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Short Term Gain, Long Term Pain?

It’s funny how noticeable the unfamiliar is, and how quickly the unfamiliar becomes common place. On a holiday to the United Kingdom a few years ago one of the many seemingly trivial differences I noticed was the prevalence of advertising for short term and pay day loans. It’s always the mundane that seems to stand out the most.

The pay day loan struck me as something that I had not known was available at home, it certainly wasn’t any near as heavily advertised. Sure enough probably about a year ago now I began to notice short term, “flexible”, and pay day loans being advertised. The advertising has become so commonplace now that it’s no longer noticeable. It was only after the recent “4 Corners” report on these types of loans aired that I began to pay more attention again, and to think about this type of loan generally.

We’ve all been short of cash at one point or another, and have probably all thought that a small, quick loan to get us over the shortfall period would be very handy. There’s a real question however as to whether the short term loan is worth the potential consequences.

Small Amount Credit Contracts (SACC) are credit contracts for an unsecured loan of no more than $2000, with repayment terms of at least 16 days, but not longer than a year. These types of loans are, amongst others, regulated by the National Consumer Credit Protection Act 2009 (the Act). Under the Act lenders are permitted to charge a maximum 20 percent establishment fee, and a maximum or 4 per cent per month. Other consumer protections include a rebuttable presumption that loans are unsuitable where a consumer is in default of an existing SACC or has had two or more SACC’s in the last 90 days, limiting the amount a consumer can be charged when in default to not more than twice the amount of the original loan, limiting repayments to 20 per cent of a Centrelink recipient’s income, a requirement to obtain and review 90 days of the consumer’s bank statements, and a requirement that warnings be posted online and on premises about the high cost of small amount credit and possible alternatives.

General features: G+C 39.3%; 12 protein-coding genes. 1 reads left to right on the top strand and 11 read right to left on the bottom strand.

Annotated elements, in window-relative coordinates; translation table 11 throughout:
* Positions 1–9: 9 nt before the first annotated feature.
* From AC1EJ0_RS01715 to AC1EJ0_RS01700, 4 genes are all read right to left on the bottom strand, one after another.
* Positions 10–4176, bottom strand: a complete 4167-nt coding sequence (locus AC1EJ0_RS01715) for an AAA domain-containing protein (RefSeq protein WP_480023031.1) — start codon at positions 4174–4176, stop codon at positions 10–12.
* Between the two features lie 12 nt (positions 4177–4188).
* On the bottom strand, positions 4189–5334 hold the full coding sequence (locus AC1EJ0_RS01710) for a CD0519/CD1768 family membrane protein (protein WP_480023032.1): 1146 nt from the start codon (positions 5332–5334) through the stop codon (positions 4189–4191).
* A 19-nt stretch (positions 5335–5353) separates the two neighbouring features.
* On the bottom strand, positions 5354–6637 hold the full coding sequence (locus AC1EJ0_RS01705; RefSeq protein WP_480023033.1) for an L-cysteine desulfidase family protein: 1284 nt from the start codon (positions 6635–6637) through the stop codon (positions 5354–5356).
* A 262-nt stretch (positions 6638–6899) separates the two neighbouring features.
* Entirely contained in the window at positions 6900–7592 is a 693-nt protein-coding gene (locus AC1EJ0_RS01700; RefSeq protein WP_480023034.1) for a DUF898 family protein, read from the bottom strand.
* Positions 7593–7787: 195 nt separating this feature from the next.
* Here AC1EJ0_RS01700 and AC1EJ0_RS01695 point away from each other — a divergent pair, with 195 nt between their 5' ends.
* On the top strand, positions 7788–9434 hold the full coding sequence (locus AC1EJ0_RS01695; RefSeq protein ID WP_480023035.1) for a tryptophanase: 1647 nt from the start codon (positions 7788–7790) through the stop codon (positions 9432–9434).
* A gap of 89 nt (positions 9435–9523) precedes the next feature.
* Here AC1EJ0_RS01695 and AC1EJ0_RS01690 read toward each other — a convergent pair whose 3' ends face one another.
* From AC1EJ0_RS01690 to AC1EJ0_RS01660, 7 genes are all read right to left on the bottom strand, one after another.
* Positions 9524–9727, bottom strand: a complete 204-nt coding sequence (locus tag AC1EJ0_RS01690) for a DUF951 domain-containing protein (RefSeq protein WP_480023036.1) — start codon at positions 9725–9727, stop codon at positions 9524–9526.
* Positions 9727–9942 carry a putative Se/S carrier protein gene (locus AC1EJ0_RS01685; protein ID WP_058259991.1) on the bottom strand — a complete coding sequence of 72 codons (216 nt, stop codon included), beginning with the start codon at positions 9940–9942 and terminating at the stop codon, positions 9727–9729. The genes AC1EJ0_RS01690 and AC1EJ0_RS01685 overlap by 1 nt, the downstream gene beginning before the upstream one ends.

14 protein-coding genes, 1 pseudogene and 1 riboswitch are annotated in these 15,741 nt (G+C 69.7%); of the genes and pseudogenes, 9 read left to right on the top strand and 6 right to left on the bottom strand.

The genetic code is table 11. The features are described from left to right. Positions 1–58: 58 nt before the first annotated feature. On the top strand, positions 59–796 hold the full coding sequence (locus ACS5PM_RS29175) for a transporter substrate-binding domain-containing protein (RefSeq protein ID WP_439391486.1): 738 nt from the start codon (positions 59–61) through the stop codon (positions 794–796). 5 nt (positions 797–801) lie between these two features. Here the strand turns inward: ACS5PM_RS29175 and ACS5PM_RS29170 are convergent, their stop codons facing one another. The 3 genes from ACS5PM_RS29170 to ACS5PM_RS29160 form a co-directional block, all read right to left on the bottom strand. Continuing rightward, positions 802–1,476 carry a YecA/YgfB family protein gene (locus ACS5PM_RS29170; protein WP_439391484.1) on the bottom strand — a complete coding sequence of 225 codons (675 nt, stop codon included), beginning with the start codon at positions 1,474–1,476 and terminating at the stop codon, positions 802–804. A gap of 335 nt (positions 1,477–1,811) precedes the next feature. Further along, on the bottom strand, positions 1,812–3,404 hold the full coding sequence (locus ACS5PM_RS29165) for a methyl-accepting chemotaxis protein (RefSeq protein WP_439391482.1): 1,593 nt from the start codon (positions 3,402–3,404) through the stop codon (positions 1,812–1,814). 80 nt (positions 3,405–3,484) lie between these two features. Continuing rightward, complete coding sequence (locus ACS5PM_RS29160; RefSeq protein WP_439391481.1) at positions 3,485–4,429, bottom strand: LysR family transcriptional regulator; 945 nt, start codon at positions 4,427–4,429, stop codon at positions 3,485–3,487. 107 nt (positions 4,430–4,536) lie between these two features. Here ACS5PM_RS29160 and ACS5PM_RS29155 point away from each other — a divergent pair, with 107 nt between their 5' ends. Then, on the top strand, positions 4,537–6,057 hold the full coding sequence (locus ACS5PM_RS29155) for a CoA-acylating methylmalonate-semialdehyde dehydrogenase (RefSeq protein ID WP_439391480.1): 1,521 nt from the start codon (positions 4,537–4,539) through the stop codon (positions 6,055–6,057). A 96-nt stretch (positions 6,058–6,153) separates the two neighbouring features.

The above protections are really important because research has shown that consumers of SACC’s are overwhelmingly from lower socio-economic backgrounds and are therefore vulnerable to exploitation. It’s a perfect storm when one considers that lenders have been less than diligent in observing the regulations. For example in the recent case of Australian Securities and Investment Commission v The Cash Store Pty ltd (in liquidation) [2014] FCA 926 Justice Davies found widespread disregard for the law by the lender, The Cash Store Pty Ltd. Her Honour found that there was a “wholesale failure of process”, that of 227 contracts where it was alleged that insufficient enquiries were made about the purpose of the loan the failure was proved in 224 contracts, insufficient inquiry was made of the consumer’s financial position in 268 contracts, in 151 contracts there was a failure to verify the consumer’s financial information, and in 277 contracts there was a failure to make even a preliminary assessment of the consumer’s application. A fine of $18,975,000 was ordered against the Cash Store.

Breaching the Act is an offence, which can lead to heavy fines as well as civil penalties. There are also a wide variety of remedies open to the Court for the benefit of consumers. It’s ASIC’s responsibility to regulate the industry, and they certainly will have their hands full. If you do find yourself in need of quick fix, why not follow the time honoured tradition of hitting up mum and dad? If that’s no good and you need a loan, remember that you have rights too. After all, that’s the law!

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